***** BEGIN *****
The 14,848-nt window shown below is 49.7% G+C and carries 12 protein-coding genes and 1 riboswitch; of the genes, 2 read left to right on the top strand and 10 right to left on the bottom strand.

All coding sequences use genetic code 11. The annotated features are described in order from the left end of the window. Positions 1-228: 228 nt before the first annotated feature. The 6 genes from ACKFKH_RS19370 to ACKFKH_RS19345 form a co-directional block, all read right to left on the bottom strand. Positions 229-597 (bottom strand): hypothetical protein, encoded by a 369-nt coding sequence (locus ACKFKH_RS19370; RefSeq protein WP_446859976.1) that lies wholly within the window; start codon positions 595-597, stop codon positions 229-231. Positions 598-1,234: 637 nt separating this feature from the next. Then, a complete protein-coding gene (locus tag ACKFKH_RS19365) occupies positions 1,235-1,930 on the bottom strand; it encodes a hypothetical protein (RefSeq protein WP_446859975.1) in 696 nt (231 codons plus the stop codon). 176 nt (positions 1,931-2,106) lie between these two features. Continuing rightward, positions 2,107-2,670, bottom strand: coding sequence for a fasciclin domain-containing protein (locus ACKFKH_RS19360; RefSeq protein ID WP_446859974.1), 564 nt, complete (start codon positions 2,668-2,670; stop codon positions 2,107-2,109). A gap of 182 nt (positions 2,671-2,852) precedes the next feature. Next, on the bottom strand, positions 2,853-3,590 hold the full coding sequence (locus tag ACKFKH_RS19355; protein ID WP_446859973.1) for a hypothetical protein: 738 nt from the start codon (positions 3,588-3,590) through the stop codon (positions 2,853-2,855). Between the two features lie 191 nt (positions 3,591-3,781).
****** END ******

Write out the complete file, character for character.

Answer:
The 14,848-nt window shown below is 49.7% G+C and carries 12 protein-coding genes and 1 riboswitch; of the genes, 2 read left to right on the top strand and 10 right to left on the bottom strand.

All coding sequences use genetic code 11. The annotated features are described in order from the left end of the window. Positions 1-228: 228 nt before the first annotated feature. The 6 genes from ACKFKH_RS19370 to ACKFKH_RS19345 form a co-directional block, all read right to left on the bottom strand. Positions 229-597 (bottom strand): hypothetical protein, encoded by a 369-nt coding sequence (locus ACKFKH_RS19370; RefSeq protein WP_446859976.1) that lies wholly within the window; start codon positions 595-597, stop codon positions 229-231. Positions 598-1,234: 637 nt separating this feature from the next. Then, a complete protein-coding gene (locus tag ACKFKH_RS19365) occupies positions 1,235-1,930 on the bottom strand; it encodes a hypothetical protein (RefSeq protein WP_446859975.1) in 696 nt (231 codons plus the stop codon). 176 nt (positions 1,931-2,106) lie between these two features. Continuing rightward, positions 2,107-2,670, bottom strand: coding sequence for a fasciclin domain-containing protein (locus ACKFKH_RS19360; RefSeq protein ID WP_446859974.1), 564 nt, complete (start codon positions 2,668-2,670; stop codon positions 2,107-2,109). A gap of 182 nt (positions 2,671-2,852) precedes the next feature. Next, on the bottom strand, positions 2,853-3,590 hold the full coding sequence (locus tag ACKFKH_RS19355; protein ID WP_446859973.1) for a hypothetical protein: 738 nt from the start codon (positions 3,588-3,590) through the stop codon (positions 2,853-2,855). Between the two features lie 191 nt (positions 3,591-3,781).